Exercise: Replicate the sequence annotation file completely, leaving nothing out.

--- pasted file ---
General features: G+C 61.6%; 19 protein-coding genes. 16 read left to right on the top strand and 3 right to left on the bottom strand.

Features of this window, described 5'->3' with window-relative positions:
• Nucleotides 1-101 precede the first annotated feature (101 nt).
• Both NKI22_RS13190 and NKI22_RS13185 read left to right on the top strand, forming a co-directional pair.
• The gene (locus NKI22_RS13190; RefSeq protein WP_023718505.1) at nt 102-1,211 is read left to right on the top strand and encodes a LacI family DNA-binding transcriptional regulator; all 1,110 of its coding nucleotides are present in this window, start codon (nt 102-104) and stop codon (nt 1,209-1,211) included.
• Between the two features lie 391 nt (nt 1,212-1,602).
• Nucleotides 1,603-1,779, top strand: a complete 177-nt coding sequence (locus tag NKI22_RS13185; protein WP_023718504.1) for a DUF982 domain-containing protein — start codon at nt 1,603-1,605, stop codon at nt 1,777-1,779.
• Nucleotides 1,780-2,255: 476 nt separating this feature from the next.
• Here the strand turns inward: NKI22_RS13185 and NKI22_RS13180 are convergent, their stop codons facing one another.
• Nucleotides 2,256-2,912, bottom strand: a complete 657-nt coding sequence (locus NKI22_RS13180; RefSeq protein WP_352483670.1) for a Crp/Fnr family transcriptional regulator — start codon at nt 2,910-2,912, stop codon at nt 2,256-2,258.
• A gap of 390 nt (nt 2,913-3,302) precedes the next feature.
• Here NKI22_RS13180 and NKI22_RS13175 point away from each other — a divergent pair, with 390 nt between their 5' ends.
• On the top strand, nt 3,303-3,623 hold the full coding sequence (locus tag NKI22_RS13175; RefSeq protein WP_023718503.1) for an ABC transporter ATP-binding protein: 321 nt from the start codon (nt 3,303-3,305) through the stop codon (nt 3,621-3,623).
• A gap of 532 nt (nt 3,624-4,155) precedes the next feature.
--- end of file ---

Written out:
General features: G+C 61.6%; 19 protein-coding genes. 16 read left to right on the top strand and 3 right to left on the bottom strand.

Features of this window, described 5'->3' with window-relative positions:
• Nucleotides 1-101 precede the first annotated feature (101 nt).
• Both NKI22_RS13190 and NKI22_RS13185 read left to right on the top strand, forming a co-directional pair.
• The gene (locus NKI22_RS13190; RefSeq protein WP_023718505.1) at nt 102-1,211 is read left to right on the top strand and encodes a LacI family DNA-binding transcriptional regulator; all 1,110 of its coding nucleotides are present in this window, start codon (nt 102-104) and stop codon (nt 1,209-1,211) included.
• Between the two features lie 391 nt (nt 1,212-1,602).
• Nucleotides 1,603-1,779, top strand: a complete 177-nt coding sequence (locus tag NKI22_RS13185; protein WP_023718504.1) for a DUF982 domain-containing protein — start codon at nt 1,603-1,605, stop codon at nt 1,777-1,779.
• Nucleotides 1,780-2,255: 476 nt separating this feature from the next.
• Here the strand turns inward: NKI22_RS13185 and NKI22_RS13180 are convergent, their stop codons facing one another.
• Nucleotides 2,256-2,912, bottom strand: a complete 657-nt coding sequence (locus NKI22_RS13180; RefSeq protein WP_352483670.1) for a Crp/Fnr family transcriptional regulator — start codon at nt 2,910-2,912, stop codon at nt 2,256-2,258.
• A gap of 390 nt (nt 2,913-3,302) precedes the next feature.
• Here NKI22_RS13180 and NKI22_RS13175 point away from each other — a divergent pair, with 390 nt between their 5' ends.
• On the top strand, nt 3,303-3,623 hold the full coding sequence (locus tag NKI22_RS13175; RefSeq protein WP_023718503.1) for an ABC transporter ATP-binding protein: 321 nt from the start codon (nt 3,303-3,305) through the stop codon (nt 3,621-3,623).
• A gap of 532 nt (nt 3,624-4,155) precedes the next feature.